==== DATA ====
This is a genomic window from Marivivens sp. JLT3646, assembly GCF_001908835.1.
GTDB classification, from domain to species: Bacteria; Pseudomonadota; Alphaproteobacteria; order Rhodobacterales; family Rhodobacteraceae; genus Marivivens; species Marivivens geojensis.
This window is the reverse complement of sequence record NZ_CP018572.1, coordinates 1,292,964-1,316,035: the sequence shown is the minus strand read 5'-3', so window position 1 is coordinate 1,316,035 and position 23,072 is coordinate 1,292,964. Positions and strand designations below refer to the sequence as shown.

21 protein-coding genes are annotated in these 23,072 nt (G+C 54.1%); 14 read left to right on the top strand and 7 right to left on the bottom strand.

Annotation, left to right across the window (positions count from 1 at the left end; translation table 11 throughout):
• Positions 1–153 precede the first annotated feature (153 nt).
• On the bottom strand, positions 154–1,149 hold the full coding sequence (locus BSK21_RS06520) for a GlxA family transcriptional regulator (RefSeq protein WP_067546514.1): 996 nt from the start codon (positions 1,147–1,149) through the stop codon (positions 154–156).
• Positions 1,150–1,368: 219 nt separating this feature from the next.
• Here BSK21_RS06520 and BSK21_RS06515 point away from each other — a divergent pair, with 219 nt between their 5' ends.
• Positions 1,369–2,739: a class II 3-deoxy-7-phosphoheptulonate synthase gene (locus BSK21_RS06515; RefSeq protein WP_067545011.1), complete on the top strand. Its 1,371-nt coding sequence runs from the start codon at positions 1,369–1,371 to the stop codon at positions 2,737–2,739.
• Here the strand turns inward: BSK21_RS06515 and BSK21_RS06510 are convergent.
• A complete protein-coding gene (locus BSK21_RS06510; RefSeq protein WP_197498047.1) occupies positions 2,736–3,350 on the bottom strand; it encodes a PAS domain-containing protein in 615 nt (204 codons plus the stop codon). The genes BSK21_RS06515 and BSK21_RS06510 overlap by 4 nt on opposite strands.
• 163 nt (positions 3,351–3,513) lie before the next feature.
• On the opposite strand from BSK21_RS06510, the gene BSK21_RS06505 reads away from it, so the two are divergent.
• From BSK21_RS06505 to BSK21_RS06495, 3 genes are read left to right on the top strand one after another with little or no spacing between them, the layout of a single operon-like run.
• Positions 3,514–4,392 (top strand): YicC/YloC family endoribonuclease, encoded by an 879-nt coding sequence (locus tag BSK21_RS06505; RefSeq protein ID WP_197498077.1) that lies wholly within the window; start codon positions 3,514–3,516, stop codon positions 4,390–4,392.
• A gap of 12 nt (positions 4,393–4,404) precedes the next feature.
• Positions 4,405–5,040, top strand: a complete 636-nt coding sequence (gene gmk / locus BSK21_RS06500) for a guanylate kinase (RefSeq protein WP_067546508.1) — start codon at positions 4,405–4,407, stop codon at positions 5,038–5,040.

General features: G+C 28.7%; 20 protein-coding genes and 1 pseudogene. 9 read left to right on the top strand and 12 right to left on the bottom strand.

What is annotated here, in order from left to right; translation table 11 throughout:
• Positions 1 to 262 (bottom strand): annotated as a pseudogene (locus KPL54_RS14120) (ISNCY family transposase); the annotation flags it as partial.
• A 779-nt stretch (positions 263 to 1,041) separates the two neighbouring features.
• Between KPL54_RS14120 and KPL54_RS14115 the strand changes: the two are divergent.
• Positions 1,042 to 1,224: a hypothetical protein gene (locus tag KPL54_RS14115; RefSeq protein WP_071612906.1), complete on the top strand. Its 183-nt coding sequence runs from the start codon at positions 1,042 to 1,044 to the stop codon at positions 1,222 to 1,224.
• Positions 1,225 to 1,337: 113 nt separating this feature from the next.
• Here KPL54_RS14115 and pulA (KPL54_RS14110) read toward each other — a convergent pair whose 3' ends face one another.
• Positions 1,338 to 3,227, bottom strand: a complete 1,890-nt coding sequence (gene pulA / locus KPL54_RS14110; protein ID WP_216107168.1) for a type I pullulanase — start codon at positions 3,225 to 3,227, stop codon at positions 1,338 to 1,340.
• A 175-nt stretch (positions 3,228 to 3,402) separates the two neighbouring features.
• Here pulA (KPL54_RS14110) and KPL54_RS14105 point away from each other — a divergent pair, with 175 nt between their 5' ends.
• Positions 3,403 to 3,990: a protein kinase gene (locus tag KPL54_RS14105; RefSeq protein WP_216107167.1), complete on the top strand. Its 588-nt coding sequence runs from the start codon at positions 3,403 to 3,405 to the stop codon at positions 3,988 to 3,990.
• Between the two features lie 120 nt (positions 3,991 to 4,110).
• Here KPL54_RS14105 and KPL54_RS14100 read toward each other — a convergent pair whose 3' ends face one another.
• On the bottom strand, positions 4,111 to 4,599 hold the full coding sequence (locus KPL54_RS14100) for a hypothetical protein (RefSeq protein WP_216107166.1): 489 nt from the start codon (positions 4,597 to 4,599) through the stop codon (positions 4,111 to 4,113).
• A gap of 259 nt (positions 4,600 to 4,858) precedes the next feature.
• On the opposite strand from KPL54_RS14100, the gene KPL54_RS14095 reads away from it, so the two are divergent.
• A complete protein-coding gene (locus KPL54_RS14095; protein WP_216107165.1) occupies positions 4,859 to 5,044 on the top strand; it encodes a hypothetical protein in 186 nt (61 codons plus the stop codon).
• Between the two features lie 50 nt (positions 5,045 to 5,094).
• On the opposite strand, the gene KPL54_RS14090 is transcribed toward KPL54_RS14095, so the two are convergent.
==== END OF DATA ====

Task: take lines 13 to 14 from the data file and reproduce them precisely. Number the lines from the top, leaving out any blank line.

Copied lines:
• 163 nt (positions 3,351–3,513) lie before the next feature.
• On the opposite strand from BSK21_RS06510, the gene BSK21_RS06505 reads away from it, so the two are divergent.